Brexit. The US election. Fake news. Climate change. We live in an age of considerable uncertainty, where the pace of change makes it impossible to plan ahead. How can you communicate change when you have no idea what’s around the corner?
There may be trouble ahead… But then again, things might also not be so bad. In many situations, we simply don’t know what the next twist in the tale will be. Either way, when you’re in charge of communications in your organization, you need to be able to disperse information in a timely, calm, and comprehensive manner — even if every next second is as unpredictable as the last.
We’re all looking for a definitive answer, a solution to the problem. A business relies on keeping employees informed, being as up to date as possible, and trustworthy enough to supply news as and when it comes through. When no one has an idea of what the future holds, it’s internal communications that galvanizes an organization. So, when you can communicate uncertainty successfully, you’ve mastered the art of comms.
“Uncertainty is bad for business”
As life ever felt as uncertain as it has done in the 21st century? Catastrophic events over the past few decades have shaped the way we live, our identities, our levels of trust, and fear. Cyber attacks, terrorism, political division, social unrest – we’re living in an age of uncertainty. The more we feel we have control, the more we realize how fragile our infrastructure is.
We cannot shepherd our workforce under the belief that everything will be fine. It might not be. And if it isn’t, people quickly find out. It is an organization’s responsibility to provide one source of truth for any news, internal or external, that could affect the business and their careers within that business. No one thrives when they’re feeling insecure – your organization should provide as clear a picture as possible in order to guide and inform the employee.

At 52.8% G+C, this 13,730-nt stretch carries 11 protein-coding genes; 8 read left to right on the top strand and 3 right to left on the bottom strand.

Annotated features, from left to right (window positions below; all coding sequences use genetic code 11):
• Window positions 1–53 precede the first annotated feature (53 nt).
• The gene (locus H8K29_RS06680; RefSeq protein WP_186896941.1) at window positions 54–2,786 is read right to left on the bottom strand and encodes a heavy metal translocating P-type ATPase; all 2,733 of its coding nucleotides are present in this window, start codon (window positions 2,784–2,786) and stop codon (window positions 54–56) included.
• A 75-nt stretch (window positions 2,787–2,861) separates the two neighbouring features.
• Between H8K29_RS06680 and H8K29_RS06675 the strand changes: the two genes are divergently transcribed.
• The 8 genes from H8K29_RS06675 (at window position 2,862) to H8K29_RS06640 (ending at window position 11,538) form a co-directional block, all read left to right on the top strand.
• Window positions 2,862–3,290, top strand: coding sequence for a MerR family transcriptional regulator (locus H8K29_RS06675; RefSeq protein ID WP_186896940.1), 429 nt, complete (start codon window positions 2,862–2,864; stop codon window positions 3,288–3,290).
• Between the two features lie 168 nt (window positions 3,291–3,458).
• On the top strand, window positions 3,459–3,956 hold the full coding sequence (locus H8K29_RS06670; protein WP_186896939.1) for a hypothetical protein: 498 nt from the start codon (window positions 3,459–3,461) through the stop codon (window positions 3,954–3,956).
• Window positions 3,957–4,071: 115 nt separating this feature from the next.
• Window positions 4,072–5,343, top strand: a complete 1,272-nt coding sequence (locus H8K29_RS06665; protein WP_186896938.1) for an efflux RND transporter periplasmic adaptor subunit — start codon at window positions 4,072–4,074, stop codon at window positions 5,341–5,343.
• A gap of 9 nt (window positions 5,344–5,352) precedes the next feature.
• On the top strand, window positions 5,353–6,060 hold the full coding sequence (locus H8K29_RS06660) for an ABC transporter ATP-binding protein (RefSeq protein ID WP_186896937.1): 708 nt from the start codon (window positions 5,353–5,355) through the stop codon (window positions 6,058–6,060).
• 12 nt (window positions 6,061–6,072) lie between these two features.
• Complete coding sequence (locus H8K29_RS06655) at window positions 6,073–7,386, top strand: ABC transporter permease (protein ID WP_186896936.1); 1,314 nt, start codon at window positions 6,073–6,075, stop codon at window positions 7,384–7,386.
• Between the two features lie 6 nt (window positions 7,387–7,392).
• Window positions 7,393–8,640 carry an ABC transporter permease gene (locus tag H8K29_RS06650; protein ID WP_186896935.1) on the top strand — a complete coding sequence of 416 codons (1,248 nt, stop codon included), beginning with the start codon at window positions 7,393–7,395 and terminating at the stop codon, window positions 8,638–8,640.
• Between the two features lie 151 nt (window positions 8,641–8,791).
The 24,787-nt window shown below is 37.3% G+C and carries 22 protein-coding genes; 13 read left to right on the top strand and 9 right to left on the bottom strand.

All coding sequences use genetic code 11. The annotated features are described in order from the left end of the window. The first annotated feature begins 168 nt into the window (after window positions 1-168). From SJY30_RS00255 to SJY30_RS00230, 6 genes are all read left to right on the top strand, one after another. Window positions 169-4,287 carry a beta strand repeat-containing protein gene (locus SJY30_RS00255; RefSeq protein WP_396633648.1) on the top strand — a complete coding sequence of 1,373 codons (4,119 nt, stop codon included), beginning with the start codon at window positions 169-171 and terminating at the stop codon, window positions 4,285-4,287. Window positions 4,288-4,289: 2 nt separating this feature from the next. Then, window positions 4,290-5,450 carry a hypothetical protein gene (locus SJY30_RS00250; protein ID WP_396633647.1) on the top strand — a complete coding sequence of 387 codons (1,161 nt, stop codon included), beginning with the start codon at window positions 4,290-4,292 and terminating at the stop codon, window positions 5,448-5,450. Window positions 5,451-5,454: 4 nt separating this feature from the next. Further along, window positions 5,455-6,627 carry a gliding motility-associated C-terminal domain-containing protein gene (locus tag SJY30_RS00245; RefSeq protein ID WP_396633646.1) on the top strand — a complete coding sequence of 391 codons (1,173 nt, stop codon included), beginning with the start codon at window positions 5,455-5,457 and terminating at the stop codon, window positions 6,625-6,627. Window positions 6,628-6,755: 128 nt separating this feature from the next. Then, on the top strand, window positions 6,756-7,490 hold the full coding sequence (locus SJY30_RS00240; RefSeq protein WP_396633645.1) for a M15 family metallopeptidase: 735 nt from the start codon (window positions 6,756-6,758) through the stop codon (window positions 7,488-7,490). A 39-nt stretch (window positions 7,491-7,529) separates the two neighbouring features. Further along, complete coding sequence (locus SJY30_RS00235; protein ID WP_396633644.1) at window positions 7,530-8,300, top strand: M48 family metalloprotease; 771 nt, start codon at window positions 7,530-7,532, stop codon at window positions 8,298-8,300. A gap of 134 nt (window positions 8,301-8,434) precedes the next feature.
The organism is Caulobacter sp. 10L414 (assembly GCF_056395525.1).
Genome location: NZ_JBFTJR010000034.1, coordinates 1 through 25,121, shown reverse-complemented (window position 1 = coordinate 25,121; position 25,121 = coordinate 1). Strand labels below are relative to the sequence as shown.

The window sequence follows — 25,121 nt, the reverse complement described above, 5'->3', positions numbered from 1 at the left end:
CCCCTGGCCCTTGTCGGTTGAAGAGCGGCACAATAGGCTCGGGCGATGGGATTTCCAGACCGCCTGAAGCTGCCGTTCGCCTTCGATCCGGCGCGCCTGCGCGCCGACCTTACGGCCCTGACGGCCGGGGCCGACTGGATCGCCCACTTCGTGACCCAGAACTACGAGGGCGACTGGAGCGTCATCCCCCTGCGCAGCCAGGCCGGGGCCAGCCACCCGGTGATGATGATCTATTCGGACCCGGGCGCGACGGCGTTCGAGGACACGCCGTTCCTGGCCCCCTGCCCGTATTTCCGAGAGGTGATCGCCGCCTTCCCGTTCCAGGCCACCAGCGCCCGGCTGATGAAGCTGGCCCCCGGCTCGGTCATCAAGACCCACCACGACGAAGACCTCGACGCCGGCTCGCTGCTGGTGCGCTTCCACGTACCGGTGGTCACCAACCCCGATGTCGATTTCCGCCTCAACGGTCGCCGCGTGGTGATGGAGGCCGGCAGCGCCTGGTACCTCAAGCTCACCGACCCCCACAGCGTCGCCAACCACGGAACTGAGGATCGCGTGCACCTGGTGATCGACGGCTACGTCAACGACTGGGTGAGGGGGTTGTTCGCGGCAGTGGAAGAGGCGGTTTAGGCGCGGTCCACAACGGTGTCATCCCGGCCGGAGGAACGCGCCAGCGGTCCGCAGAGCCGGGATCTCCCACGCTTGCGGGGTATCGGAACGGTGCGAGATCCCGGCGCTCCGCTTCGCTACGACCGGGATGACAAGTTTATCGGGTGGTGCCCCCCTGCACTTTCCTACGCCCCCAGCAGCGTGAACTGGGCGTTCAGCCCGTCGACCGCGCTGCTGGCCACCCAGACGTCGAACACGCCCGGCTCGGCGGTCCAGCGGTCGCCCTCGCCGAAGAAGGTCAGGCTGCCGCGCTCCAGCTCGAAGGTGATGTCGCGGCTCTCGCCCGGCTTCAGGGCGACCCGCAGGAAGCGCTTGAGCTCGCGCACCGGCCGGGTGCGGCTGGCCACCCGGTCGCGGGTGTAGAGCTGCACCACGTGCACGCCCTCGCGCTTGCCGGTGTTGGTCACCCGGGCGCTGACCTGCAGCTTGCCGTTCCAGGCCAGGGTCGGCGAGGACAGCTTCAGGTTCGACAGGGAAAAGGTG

Communicating is always better than staying quiet
A defining moment is on the horizon. It could go two ways. One allows you to carry on the status quo. The other brings huge change, which will almost definitely impact your workforce. You want to prepare your people, but you also want to steer away from drumming up fear. The tendency in this situation is to stay quiet; after all, you’re no wiser than the next person. However, when there is no communication in an organization, gossip and rumor take its place. People pass on opinions, suspicions, and theories that can spin out of control. The fallout from this can be complicated. That’s why it’s essential to have a change comms strategy in place that protects your department and helps your people, regardless of what situation you find yourself in.
Creating an effective internal crisis comms plan
So, how do you communicate when the future looks so uncertain? While you can certainly anticipate that change may well happen soon, it’s difficult to put anything in place to mitigate the problems that could arise. When it comes to your organization and the people within it, the best thing you can do is to have an internal communications strategy in place.
But how do you plan for the unplannable?
Planning for… what?
Extreme weather, political conflict, cyberattacks: your organization may not be responsible for a crisis, but it is responsible for how it chooses to communicate and respond to it.
So, it is an essential business strategy to form a framework for best practice to ensure information is distributed effectively, safety is upheld, and impact is minimized.